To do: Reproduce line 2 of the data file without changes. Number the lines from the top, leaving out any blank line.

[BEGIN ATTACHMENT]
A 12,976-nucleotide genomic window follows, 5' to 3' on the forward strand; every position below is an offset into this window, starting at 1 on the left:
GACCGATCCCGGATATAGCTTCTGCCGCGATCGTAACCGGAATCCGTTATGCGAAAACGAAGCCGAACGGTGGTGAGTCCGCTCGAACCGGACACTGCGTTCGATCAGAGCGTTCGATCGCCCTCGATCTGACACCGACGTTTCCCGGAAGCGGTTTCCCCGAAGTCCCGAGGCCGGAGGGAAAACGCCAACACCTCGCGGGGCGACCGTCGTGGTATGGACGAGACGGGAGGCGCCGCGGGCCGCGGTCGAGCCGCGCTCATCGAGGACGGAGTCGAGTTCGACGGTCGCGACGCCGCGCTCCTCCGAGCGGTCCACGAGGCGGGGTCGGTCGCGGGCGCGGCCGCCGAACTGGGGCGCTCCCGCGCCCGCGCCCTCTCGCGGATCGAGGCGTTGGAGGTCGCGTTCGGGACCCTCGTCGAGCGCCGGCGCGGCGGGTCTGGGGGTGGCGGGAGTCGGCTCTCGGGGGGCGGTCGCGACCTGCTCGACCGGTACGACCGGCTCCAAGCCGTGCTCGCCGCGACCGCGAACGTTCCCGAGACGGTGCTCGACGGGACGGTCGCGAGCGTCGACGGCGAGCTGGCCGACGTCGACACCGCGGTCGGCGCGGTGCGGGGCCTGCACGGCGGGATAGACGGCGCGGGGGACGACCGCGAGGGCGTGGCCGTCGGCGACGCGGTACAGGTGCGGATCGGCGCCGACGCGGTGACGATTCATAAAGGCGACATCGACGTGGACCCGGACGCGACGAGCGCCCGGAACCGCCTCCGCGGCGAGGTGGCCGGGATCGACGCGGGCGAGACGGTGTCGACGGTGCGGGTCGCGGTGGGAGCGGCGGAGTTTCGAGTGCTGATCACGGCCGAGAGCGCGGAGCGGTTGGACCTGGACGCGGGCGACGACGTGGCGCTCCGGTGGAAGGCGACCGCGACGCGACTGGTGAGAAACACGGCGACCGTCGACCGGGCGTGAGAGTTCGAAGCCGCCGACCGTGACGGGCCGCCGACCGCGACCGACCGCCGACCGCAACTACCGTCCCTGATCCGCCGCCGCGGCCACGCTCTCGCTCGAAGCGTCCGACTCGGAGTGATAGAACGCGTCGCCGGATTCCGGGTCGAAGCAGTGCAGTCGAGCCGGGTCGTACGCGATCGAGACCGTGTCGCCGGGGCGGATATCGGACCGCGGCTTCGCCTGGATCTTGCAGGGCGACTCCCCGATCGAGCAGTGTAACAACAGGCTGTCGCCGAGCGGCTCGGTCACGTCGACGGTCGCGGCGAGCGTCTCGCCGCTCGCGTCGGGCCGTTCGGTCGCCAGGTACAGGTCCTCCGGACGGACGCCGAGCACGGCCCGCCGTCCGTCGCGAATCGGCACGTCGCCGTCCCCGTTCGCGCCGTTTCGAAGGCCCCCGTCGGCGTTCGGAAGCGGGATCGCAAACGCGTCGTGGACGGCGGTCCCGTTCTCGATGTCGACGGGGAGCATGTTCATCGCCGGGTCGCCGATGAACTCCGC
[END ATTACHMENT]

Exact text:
GACCGATCCCGGATATAGCTTCTGCCGCGATCGTAACCGGAATCCGTTATGCGAAAACGAAGCCGAACGGTGGTGAGTCCGCTCGAACCGGACACTGCGTTCGATCAGAGCGTTCGATCGCCCTCGATCTGACACCGACGTTTCCCGGAAGCGGTTTCCCCGAAGTCCCGAGGCCGGAGGGAAAACGCCAACACCTCGCGGGGCGACCGTCGTGGTATGGACGAGACGGGAGGCGCCGCGGGCCGCGGTCGAGCCGCGCTCATCGAGGACGGAGTCGAGTTCGACGGTCGCGACGCCGCGCTCCTCCGAGCGGTCCACGAGGCGGGGTCGGTCGCGGGCGCGGCCGCCGAACTGGGGCGCTCCCGCGCCCGCGCCCTCTCGCGGATCGAGGCGTTGGAGGTCGCGTTCGGGACCCTCGTCGAGCGCCGGCGCGGCGGGTCTGGGGGTGGCGGGAGTCGGCTCTCGGGGGGCGGTCGCGACCTGCTCGACCGGTACGACCGGCTCCAAGCCGTGCTCGCCGCGACCGCGAACGTTCCCGAGACGGTGCTCGACGGGACGGTCGCGAGCGTCGACGGCGAGCTGGCCGACGTCGACACCGCGGTCGGCGCGGTGCGGGGCCTGCACGGCGGGATAGACGGCGCGGGGGACGACCGCGAGGGCGTGGCCGTCGGCGACGCGGTACAGGTGCGGATCGGCGCCGACGCGGTGACGATTCATAAAGGCGACATCGACGTGGACCCGGACGCGACGAGCGCCCGGAACCGCCTCCGCGGCGAGGTGGCCGGGATCGACGCGGGCGAGACGGTGTCGACGGTGCGGGTCGCGGTGGGAGCGGCGGAGTTTCGAGTGCTGATCACGGCCGAGAGCGCGGAGCGGTTGGACCTGGACGCGGGCGACGACGTGGCGCTCCGGTGGAAGGCGACCGCGACGCGACTGGTGAGAAACACGGCGACCGTCGACCGGGCGTGAGAGTTCGAAGCCGCCGACCGTGACGGGCCGCCGACCGCGACCGACCGCCGACCGCAACTACCGTCCCTGATCCGCCGCCGCGGCCACGCTCTCGCTCGAAGCGTCCGACTCGGAGTGATAGAACGCGTCGCCGGATTCCGGGTCGAAGCAGTGCAGTCGAGCCGGGTCGTACGCGATCGAGACCGTGTCGCCGGGGCGGATATCGGACCGCGGCTTCGCCTGGATCTTGCAGGGCGACTCCCCGATCGAGCAGTGTAACAACAGGCTGTCGCCGAGCGGCTCGGTCACGTCGACGGTCGCGGCGAGCGTCTCGCCGCTCGCGTCGGGCCGTTCGGTCGCCAGGTACAGGTCCTCCGGACGGACGCCGAGCACGGCCCGCCGTCCGTCGCGAATCGGCACGTCGCCGTCCCCGTTCGCGCCGTTTCGAAGGCCCCCGTCGGCGTTCGGAAGCGGGATCGCAAACGCGTCGTGGACGGCGGTCCCGTTCTCGATGTCGACGGGGAGCATGTTCATCGCCGGGTCGCCGATGAACTCCGC